« Back to Facilities Management News Home

« Grounds Management

Water Jets Reduce Irrigation Waste Water

When watering large areas like sports turf, agricultural fields and feed yards, efficient, long-range rotors can save an eye-opening amount of water, money and time. By installing just a few of Rain Bird’s new XLR Series Water Jets, users can enjoy more efficient irrigation that makes a significant positive impact on their bottom lines.

“Our XLR Series long-range rotors are loaded with industry-leading, water-saving and cost-efficient innovations,” sysd Jeffrey Johnson, P.E., Rain Bird’s senior product manager for commercial rotors and valves. “With three models and a wide range of nozzles to choose from, anyone tasked with watering a large area for the purposes of irrigation or dust mitigation can create a custom solution to fit their unique needs.”

Because Rain Bird constructed its XLR Series Water Jets with durable, lightweight materials, the rotors require less force to initiate or change motion. The intelligently-designed deflector, barrel and nozzles operate with less water pressure, evenly distributing the right amount of water while minimizing wasteful runoff. A self-adjusting automatic brake system helps the rotors maintain a constant rotation speed, while a dynamic jet-breaker corrects uneven distribution that can happen in low-water-pressure situations.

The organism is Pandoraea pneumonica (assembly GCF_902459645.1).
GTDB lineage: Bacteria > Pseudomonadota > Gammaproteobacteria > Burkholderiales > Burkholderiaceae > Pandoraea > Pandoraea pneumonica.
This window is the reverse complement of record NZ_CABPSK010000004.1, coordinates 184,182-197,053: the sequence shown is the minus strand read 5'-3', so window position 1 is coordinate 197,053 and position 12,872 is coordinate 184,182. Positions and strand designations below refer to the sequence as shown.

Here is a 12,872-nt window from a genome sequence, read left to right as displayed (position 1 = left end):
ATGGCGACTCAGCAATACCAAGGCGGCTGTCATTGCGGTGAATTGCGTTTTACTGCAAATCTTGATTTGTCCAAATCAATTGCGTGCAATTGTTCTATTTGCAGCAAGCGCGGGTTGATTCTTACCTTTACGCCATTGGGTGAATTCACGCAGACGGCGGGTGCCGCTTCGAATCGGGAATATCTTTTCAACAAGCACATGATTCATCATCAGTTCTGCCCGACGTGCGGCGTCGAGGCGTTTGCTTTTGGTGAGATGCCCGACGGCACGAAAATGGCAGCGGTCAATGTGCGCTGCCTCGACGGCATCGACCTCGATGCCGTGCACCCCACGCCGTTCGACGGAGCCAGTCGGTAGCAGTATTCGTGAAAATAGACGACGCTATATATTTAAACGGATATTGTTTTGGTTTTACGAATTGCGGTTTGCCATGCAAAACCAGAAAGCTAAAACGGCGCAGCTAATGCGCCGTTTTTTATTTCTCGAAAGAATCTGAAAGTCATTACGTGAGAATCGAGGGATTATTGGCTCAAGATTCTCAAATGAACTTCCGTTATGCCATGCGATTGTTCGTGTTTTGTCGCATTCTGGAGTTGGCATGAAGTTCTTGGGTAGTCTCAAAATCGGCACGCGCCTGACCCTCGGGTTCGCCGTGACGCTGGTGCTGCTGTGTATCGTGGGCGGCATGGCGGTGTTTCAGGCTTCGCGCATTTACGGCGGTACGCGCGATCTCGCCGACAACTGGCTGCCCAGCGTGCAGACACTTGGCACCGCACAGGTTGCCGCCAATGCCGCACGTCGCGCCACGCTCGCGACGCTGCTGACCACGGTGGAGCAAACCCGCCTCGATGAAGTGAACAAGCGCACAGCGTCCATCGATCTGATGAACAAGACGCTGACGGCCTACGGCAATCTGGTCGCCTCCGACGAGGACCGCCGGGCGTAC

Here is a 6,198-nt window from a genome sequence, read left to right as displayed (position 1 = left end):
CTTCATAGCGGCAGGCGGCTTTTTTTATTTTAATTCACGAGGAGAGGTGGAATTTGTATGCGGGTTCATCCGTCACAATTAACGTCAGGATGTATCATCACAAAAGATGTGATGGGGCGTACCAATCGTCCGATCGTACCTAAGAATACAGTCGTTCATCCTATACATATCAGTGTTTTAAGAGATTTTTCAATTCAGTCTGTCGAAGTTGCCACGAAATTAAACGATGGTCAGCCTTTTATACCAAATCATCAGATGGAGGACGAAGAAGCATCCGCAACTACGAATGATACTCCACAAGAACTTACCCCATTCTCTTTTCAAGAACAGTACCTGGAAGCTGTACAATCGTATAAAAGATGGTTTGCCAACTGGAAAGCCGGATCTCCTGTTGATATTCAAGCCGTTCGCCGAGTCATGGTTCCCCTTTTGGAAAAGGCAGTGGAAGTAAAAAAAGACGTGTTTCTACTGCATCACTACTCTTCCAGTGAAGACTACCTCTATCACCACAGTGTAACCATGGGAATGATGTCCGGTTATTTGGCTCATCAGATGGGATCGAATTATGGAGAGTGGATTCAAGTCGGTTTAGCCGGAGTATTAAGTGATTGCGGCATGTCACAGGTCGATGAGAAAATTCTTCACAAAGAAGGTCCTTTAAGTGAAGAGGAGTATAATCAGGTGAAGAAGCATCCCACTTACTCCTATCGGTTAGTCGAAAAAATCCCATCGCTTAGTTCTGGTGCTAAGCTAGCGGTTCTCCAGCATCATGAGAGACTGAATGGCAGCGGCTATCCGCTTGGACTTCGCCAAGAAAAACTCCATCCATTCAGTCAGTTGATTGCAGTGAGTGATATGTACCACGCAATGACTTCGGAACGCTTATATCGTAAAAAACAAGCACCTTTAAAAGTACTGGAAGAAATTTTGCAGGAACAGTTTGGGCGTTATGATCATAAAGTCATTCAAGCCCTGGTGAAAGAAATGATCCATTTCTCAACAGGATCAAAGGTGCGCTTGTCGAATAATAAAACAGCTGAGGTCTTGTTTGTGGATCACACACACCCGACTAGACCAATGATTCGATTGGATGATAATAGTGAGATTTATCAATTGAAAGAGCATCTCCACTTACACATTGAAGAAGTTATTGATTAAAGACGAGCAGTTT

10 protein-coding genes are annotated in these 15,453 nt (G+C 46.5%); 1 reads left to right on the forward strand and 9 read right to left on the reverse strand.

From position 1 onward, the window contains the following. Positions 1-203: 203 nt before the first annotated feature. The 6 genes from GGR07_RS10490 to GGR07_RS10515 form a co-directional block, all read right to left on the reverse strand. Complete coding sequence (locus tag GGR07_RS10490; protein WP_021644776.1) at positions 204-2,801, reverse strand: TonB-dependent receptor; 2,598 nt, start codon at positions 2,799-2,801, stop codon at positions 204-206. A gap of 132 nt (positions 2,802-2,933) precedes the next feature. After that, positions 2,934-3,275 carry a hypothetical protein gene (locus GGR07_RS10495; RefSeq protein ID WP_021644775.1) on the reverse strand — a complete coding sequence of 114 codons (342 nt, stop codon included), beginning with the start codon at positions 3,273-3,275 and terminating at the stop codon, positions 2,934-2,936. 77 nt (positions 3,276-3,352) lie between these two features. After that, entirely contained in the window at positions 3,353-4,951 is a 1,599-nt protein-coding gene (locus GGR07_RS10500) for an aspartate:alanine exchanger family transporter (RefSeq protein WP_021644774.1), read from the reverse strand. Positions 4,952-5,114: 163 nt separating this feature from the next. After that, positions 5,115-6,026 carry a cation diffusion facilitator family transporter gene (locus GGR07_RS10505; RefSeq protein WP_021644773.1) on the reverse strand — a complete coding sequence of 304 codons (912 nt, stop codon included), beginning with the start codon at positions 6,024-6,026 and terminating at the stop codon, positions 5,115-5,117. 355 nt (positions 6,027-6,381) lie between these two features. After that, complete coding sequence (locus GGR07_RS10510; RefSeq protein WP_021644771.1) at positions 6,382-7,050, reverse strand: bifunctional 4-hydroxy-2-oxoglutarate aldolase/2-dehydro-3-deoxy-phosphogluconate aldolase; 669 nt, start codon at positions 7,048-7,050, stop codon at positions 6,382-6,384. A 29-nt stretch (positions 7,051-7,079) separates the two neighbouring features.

All three XLR models feature part- and full-circle operation. The XLR 24 model has a fixed, 24° trajectory and nine available nozzles for a throw range of 28 to 54 meters (92 to 177 feet.) With a fixed, 44° trajectory and nine available nozzles, the XLR 44 model can throw water from 26 to 53 meters (85 to 174 feet.) Users can adjust the XLR ADJ model’s trajectory from 15° to 45° for the ultimate in versatility. Nine available nozzles for this model range in size from 12 to 28 millimeters (0.47 to 1.10 inches.)

“Our XLR Series Water Jets are highly adaptable for just about any environment that requires a long-range rotor,” Johnson says. “Regardless of a site’s water pressure, topography, size or shape, these rotors are up to the challenge.”

Contact FacilitiesNet Editorial Staff »   posted on: 5/30/2018

More From 5/30/2018 on FacilitiesNet